The Principles, Processes, and Effects of Draining Land, with Wood, Stones, Ploughs, and Open Ditches, and especially with Tiles; including Tables of Raintall, Evaporation, Filtration, Excavation, Capacity of Pipes; Cost, and Number to the Acre, of Tiles, etc., etc.; and more than One Hundred Illustrations. By HENRY E. FRENCH. New York : A. O. Moore & Co. 1859. 8vo. pp. 384.

WE remember standing, thirty years ago, upon the cupola of a court-house in New Jersey, and, while enjoying the whole panorama, being particularly impressed with the superior fertility and luxuriance of one farm on the outskirts of the town. We recollect further, that, on inquiry, we found this farm to belong to a Judge of the Court of Common Pleas, who also exercised the trade of a potter, and underdrained his land with tile-drains. His neighbors attributed the improvement in his farm to manure and tillage, and thought his attempts to introduce tiledrains into use arose chiefly from his desire to make a market for his tiles. Thirty years have made a great change ; and a New Hampshire Judge of the Court of Common Pleas gives us a book on Fann-Drainage which tells us that in England twenty millions of dollars have been loaned by the government to lie used in underdraining with tile !

We believe that Judge French has given the first practical guide in draining to the American farmer,— indeed, the first book professing to be a complete practical guide to the farmers of any country. His right to speak is derived from successful experiments of Ins own, from a visit to European agriculturists, and from a personal correspondence with the best drainage-engineers of England and America, as well as from the study of all available magazines and journals. No one could handle the subject in a more pleasant and lucid style; flashes of wit, and even of humor, are sparkling through every chapter, but they never divert the mind of the reader from the main purpose of elucidating the subject of deep drainage. The titlepage does not promise so much as the book performs; and we feel confident that its reputation will increase, as our tanners begin to understand the true effects of deep drainage on upland, and seek for a guide in the improvement of their farms.

The rain-tables, furnished by Dr. E. Hobbs, of Waltham, afford some very interesting statistics, by which our climate may be definitely compared with that of our mother country. In England, they have about 156 rainy days per annum, and we but 56. In England, one inch in 24 hours is considered a great rain; but in New England six inches and seveneighths (6.88) has been known to fall in 24 hours. In England, the annual fall is about 21,— in New England, 42 inches. The experiments on the retention of water by the soil are also interesting; showing that ordinary arable soil is capable of holding nearly six inches of water in every foot of soil.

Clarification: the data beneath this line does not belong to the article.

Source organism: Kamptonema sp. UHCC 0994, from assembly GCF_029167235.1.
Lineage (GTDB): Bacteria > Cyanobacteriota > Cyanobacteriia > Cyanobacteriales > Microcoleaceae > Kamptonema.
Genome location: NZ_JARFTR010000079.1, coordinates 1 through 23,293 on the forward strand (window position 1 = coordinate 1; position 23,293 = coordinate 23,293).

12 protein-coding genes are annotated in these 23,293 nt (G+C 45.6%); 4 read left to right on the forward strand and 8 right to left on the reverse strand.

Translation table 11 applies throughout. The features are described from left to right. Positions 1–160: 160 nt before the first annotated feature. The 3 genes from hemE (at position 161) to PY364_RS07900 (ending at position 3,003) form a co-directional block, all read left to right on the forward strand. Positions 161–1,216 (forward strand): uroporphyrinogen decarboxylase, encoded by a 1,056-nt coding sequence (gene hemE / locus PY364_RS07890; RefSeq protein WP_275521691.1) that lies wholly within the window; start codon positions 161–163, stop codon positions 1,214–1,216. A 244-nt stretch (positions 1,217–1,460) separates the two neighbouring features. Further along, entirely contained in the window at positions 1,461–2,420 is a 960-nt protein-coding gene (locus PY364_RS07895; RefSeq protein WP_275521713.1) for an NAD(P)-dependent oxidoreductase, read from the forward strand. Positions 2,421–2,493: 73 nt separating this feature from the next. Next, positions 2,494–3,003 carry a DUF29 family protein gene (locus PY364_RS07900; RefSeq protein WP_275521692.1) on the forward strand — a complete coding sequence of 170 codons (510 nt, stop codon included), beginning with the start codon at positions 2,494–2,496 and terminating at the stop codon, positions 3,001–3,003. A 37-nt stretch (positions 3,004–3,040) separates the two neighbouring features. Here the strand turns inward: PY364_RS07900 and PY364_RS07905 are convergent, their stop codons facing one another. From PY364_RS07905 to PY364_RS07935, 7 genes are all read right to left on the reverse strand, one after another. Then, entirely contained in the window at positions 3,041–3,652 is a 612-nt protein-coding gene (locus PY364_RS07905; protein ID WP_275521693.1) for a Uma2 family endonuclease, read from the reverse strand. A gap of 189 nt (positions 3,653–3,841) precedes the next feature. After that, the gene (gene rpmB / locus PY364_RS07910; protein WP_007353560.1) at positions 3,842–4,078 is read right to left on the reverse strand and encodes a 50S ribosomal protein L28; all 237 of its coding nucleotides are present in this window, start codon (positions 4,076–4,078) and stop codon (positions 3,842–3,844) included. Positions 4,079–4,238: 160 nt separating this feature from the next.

Not the least valuable portion of the book is a brief discussion of some of the legal questions connected with drainage; the rights of land-owners in running waters, and in reference to the water in the soil ; the rights of mill-owners and waterpower companies ; and the subject of flowage, by which so many thousand acres of valuable arable land are ruined to support unprofitable manufacturing companies. The rights of agriculturists, and the interests of agriculture, demand the care of our governments, and the hearty aid of our scientific men ; and wo are glad to find a judge who, at least when off the bench, speaks sound words in their behalf.

Agriculture in the Atlantic States is beginning to attract the attention which its great importance demands. Thorough draining is, as yet, little used among us, but a beginning lias been made ; and Judge French's book will, doubtless, be of value in extension of the practice. If any reader has not yet heard what thorough draining is, we would say, in brief, that it consists in laying tile-pipes, from one and a half to three inches in diameter, four feet under ground, at from twenty to sixty feet apart, so inclined as to drain out of your ground all the water that may be within three feet of the surface. This costs from $30 to $60 per acre, and is in almost all kinds of arable land an excellent investment of capital,— making the spring earlier, the land warmer, rain less injurious, drought less severe, the crops better in quality and greater in quantity. In short, thorough draining is, as our author says, following Cromwell’s advice, “ trusting in Providence, but keeping the powder dry.”